Let $V$ be a vector space of dim $n$ over a finite field $F$ with $q$ elements.

(a) Find the no.of dim 1 subspaces of $V$

(b) For each $1\leq k \leq n$, find the no.of dim $k$ subspaces of $V$

My Work:

Let $V=<v_1,v_2,...,v_n>$. Since $v_1,v_2,...,v_n$ linearly independent, it has the following $n$ no. of dim 1 subspaces:

$<v_1>,<v_2>,...,<v_n>$. So, I think answer for part (a) is $n$. Am I correct?

Now, how can I do part (b). Is it $nC_k$? Please give me a hint.


Fix a basis of $V.$ With respect to that basis, every element of $V$ can be uniquely expressed as an element of $F^n.$ Now a one dimensional subspace of $V$ is of the form $\alpha w_1,$ for some $w_1 \in V \setminus \{0\}.$ Let $w_1= (\alpha_1, \cdots ,\alpha_n)$ (w.r.t. the chosen basis). So at least one of the $\alpha_i$ is non-zero. Suppose $\alpha_1 \neq 0.$ After multiplying by $\alpha^{-1},$ we can assume that $w_1 = (1, \alpha_2, \alpha_3, \cdots , \alpha_n).$ Now note that, for every choice of $(\alpha_2, \cdots , \alpha_n) \in F^{n-1},$ we will get different one dimensional vector subspace of $V.$ So for $w_1$, the number of choice is $q^{n-1}.$ Similarly, if we fix $1$ at each of the $n$ co-ordinates, we will get $q^{n-1}$ different one dimensional vector subspaces of $V.$ Surely, there will be some common subspaces. So we need to count them also.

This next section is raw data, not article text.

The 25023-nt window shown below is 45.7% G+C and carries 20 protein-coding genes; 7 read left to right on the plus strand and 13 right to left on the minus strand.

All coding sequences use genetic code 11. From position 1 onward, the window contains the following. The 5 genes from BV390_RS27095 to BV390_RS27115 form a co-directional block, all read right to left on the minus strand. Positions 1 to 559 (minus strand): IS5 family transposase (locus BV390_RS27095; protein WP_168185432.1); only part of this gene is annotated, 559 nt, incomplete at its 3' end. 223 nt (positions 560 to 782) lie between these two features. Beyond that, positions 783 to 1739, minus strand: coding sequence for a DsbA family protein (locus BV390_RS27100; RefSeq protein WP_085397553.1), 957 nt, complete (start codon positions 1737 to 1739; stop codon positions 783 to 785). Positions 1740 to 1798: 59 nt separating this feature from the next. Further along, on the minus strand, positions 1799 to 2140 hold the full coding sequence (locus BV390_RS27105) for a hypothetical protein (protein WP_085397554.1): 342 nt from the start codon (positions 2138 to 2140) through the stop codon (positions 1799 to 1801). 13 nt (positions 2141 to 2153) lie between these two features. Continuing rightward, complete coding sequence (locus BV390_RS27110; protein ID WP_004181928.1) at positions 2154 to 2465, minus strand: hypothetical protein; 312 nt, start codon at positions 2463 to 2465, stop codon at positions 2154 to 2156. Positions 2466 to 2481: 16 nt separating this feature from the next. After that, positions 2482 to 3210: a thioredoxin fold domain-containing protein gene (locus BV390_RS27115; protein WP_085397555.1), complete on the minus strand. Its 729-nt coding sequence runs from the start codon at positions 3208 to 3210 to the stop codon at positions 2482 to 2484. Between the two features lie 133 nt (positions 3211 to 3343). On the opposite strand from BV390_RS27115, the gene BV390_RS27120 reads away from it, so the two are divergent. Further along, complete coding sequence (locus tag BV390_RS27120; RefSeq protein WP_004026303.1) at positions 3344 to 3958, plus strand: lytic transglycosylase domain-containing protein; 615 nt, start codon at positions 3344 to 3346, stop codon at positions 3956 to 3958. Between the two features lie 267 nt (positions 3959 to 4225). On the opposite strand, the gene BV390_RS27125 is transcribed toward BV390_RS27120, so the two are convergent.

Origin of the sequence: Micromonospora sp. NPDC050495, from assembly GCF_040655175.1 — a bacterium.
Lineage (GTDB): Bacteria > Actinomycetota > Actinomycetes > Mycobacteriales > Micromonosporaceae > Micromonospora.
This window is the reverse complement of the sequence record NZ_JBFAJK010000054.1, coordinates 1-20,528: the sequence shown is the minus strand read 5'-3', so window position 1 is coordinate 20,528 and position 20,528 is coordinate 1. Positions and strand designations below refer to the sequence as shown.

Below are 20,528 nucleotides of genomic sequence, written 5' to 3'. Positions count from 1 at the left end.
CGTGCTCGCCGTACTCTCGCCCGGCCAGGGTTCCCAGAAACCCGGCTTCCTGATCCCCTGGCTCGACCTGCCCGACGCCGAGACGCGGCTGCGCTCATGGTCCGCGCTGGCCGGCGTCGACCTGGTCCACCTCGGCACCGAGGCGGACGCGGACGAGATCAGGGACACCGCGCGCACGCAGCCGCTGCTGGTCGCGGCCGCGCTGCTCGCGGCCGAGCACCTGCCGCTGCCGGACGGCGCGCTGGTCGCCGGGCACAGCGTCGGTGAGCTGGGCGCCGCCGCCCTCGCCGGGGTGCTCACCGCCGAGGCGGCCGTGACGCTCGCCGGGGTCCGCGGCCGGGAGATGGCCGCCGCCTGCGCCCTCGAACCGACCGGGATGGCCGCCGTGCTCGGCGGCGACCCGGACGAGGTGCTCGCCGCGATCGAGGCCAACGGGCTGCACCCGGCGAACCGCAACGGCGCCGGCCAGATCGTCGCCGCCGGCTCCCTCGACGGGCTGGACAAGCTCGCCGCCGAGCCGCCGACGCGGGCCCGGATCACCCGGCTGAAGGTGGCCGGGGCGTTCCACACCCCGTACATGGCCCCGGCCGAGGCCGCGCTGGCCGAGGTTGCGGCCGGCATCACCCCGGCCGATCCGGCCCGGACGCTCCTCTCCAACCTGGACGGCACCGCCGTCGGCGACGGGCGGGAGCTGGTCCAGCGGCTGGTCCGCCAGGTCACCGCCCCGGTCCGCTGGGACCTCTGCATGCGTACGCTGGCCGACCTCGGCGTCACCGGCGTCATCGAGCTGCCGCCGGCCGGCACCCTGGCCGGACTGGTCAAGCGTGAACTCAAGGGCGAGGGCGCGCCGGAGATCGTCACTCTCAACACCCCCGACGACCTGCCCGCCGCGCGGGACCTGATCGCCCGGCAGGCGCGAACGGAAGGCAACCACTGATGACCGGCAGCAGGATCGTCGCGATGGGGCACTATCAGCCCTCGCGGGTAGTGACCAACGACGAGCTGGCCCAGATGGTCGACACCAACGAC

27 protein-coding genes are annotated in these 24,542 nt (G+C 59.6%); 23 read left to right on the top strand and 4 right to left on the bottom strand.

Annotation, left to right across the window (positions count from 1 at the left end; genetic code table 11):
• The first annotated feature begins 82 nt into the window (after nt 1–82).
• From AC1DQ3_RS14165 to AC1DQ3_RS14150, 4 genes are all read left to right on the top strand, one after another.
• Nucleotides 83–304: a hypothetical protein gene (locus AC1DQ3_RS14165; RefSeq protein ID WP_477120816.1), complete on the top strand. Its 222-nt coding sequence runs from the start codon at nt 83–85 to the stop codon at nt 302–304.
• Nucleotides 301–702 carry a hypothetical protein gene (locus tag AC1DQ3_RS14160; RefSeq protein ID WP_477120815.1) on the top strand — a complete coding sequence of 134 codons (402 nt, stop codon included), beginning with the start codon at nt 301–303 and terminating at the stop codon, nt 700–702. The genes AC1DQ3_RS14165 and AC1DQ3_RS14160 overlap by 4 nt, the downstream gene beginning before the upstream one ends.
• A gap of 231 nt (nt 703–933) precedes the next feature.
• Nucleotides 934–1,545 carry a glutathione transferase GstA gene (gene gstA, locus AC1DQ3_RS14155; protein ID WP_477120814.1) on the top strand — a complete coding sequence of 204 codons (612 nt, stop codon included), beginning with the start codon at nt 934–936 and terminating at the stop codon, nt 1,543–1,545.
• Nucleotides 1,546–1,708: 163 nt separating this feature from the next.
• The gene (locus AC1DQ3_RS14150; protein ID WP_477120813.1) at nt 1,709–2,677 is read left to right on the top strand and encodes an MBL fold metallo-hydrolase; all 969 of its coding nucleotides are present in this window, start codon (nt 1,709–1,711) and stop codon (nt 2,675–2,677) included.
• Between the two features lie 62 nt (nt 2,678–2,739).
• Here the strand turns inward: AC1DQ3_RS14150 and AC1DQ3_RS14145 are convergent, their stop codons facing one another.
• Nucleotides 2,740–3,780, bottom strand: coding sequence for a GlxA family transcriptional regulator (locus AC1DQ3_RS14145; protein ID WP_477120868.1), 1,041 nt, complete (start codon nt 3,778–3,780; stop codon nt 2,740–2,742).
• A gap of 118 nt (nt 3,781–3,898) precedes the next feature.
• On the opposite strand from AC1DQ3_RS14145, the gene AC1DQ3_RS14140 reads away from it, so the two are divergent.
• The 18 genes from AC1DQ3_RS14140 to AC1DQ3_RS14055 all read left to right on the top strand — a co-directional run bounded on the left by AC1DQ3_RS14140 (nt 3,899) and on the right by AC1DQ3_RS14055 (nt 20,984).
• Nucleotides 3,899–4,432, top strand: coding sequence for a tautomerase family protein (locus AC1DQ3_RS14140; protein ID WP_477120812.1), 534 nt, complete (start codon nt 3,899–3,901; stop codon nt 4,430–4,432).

Let $w_{1,2} \in V$ be of the form $(1, 1, \alpha_3, \cdots , \alpha_n).$ We have $q^{n-2}$ independent choices for such a vector. All of them will give different one dimensional subspaces of $V.$ Also, all these vectors were counted in both $w_1$ and $w_2.$ So we need to subtract them. Similarly for $w_{i,j}, i \neq j.$

Now consider $w_{1,2,3} \in V, w_{1,2,3} = (1,1,1,\alpha_4, \cdots , \alpha_n).$ We have $q^{n-3}$ different choices for this type of vectors and each of them will give different one dimensional subspaces of $V.$ But these were subtracted before. So we need to add them. And so on.

This is a bit of messy. But this is an approach to solve this kind of problems. This is only for one dimensional subspaces. For $k$ dimensional subspaces, though the idea is essentially the same, but more caution is required.

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